The
book entitled, Cure Unknown: Inside the Lyme Epidemic by Pamela Wientraub is
not only a groundbreaking but also a controversial narrative investigation into
the history is a patient experience Lyme disease. The question on whether Weintraub
successfully researched her topic and established herself as unbiased authority
is one that calls for intense debate. Careful analysis of the entire research
clearly show that Wientraub was a great researcher, hence undoubtedly
established herself as an authority in evidenced from her robust introduction
and review of literature. Despite the answer is only to be addressed using
evidences from part two of this research study, one can authoritatively report
that the development and organization of this study right from the introduction
to the conclusion was indeed incredible. Therefore, her excellent introduction,
her power analysis of literature to justify her topic of discussion, and her
appropriate choice of methodology makes her undistinguished researcher and unbiased
authority in this field of research.

In the
background, she is able to justify her extraordinary ability as undistinguished
authority by providing a detailed or in-depth personal story of herself and the
disease. She properly unearths the setting and scope of her study, all of which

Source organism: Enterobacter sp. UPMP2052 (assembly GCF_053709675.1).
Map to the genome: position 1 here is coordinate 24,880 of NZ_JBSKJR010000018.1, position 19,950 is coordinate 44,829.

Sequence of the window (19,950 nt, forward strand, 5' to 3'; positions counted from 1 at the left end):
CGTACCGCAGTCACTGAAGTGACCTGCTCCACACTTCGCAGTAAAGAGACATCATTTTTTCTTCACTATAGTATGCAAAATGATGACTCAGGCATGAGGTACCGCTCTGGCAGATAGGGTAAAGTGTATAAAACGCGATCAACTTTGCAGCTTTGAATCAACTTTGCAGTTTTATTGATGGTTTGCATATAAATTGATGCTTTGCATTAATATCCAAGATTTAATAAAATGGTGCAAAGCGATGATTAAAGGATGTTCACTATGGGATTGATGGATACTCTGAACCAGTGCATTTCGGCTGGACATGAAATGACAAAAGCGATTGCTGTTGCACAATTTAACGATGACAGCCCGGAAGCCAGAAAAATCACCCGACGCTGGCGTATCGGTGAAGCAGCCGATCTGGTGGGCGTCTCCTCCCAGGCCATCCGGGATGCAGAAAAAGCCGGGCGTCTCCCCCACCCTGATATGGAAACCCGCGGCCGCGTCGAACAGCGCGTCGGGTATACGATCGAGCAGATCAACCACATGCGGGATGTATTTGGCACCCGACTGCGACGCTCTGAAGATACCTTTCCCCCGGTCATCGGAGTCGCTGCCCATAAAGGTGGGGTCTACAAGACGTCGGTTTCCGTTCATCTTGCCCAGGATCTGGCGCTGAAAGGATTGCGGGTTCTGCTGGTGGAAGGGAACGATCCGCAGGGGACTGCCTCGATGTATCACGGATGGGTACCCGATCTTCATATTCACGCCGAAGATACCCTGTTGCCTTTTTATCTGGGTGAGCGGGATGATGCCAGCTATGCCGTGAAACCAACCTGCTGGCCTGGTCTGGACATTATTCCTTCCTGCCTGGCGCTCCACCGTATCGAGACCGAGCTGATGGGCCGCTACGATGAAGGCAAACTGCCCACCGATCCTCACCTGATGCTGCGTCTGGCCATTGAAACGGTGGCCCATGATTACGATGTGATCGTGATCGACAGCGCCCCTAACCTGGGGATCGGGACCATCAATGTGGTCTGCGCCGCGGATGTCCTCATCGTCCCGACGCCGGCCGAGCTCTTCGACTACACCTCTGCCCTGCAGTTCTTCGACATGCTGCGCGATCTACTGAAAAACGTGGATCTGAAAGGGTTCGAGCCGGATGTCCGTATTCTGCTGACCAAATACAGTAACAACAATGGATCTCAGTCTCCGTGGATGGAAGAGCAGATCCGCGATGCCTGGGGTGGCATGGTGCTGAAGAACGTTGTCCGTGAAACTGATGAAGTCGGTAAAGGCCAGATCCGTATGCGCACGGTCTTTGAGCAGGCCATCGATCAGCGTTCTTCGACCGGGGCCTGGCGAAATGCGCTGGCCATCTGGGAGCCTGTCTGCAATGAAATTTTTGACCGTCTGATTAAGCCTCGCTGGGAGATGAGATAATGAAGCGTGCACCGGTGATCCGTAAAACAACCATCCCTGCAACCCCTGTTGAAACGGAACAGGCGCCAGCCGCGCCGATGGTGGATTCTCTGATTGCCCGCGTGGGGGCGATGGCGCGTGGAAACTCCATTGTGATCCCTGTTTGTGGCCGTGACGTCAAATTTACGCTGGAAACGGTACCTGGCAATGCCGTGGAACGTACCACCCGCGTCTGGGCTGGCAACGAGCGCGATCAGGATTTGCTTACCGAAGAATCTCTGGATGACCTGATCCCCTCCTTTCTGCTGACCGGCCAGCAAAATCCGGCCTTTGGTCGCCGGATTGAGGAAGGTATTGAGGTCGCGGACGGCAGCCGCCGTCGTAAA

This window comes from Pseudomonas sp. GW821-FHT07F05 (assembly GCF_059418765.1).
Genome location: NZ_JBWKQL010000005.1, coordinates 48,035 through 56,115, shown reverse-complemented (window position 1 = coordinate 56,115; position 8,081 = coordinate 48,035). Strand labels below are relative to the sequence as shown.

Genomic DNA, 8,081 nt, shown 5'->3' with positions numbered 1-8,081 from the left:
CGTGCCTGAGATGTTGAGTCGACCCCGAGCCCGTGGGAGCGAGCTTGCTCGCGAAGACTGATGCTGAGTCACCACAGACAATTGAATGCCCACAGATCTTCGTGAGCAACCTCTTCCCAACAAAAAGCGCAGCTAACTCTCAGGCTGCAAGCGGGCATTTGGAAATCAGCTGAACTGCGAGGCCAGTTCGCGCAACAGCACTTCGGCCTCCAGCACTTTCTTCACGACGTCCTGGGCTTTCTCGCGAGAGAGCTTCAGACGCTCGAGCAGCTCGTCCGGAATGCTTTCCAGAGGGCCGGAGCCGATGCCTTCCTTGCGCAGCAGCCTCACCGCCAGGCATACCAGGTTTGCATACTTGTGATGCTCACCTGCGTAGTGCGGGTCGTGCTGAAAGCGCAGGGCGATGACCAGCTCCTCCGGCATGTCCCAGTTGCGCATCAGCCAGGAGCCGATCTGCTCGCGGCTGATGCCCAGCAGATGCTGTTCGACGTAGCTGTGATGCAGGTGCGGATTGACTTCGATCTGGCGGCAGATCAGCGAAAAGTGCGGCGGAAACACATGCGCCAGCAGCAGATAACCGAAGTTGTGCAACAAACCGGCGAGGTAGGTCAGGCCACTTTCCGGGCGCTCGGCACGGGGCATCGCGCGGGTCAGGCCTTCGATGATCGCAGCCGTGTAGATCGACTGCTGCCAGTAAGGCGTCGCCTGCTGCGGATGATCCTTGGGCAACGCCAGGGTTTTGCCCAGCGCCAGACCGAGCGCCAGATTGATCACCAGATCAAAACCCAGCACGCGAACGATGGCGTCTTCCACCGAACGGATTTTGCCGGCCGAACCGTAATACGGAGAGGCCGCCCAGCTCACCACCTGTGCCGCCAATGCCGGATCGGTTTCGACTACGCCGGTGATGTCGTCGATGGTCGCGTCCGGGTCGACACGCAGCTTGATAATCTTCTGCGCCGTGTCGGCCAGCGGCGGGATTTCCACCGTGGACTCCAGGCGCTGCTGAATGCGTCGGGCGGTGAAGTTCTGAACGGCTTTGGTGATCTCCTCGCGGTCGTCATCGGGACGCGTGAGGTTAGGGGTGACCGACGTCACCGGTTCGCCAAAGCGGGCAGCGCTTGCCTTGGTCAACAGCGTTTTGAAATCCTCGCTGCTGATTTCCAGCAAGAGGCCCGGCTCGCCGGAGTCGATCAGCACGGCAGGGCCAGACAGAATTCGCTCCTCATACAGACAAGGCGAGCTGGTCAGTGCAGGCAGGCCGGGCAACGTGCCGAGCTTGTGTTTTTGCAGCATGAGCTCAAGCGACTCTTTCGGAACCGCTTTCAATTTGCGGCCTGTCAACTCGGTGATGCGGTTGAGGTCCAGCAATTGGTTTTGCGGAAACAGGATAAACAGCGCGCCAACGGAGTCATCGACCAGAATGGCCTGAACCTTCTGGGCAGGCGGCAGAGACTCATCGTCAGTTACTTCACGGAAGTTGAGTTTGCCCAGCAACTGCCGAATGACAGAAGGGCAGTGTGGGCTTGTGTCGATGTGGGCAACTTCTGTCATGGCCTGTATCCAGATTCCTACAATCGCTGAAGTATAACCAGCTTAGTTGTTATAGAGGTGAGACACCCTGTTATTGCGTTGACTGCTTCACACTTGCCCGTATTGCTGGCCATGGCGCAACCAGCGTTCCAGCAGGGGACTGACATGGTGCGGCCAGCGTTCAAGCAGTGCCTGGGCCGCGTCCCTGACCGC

are incredible components of any research. She demonstrates how early 1990s
marked a paradigm shift in her life both to the better as they were moving to
the United States, a nation described by many as the land of opportunities and
to the worse as her entire family was attacked by Lyme disease.  She says, “Then, in 1993, I moved with my
husband and two sons, then aged five and nine, to Chappaqua, a town in suburban
Westchester County just north of New York City.” Her family had made their mind
to move to relocate to idyllic wooded neighborhood based in the Suburban parts
of the United States. However, while staying there, the entire family members
developed the illness, which was characterized by a laundry list of confounding
symptoms. She says, “From 1993 to the year 2000, we all began to get sick”. She
further asserts that “At first, the illness was subtle: the headaches, joint
pains, and bone weariness seemed par for the course in our busy suburban lives.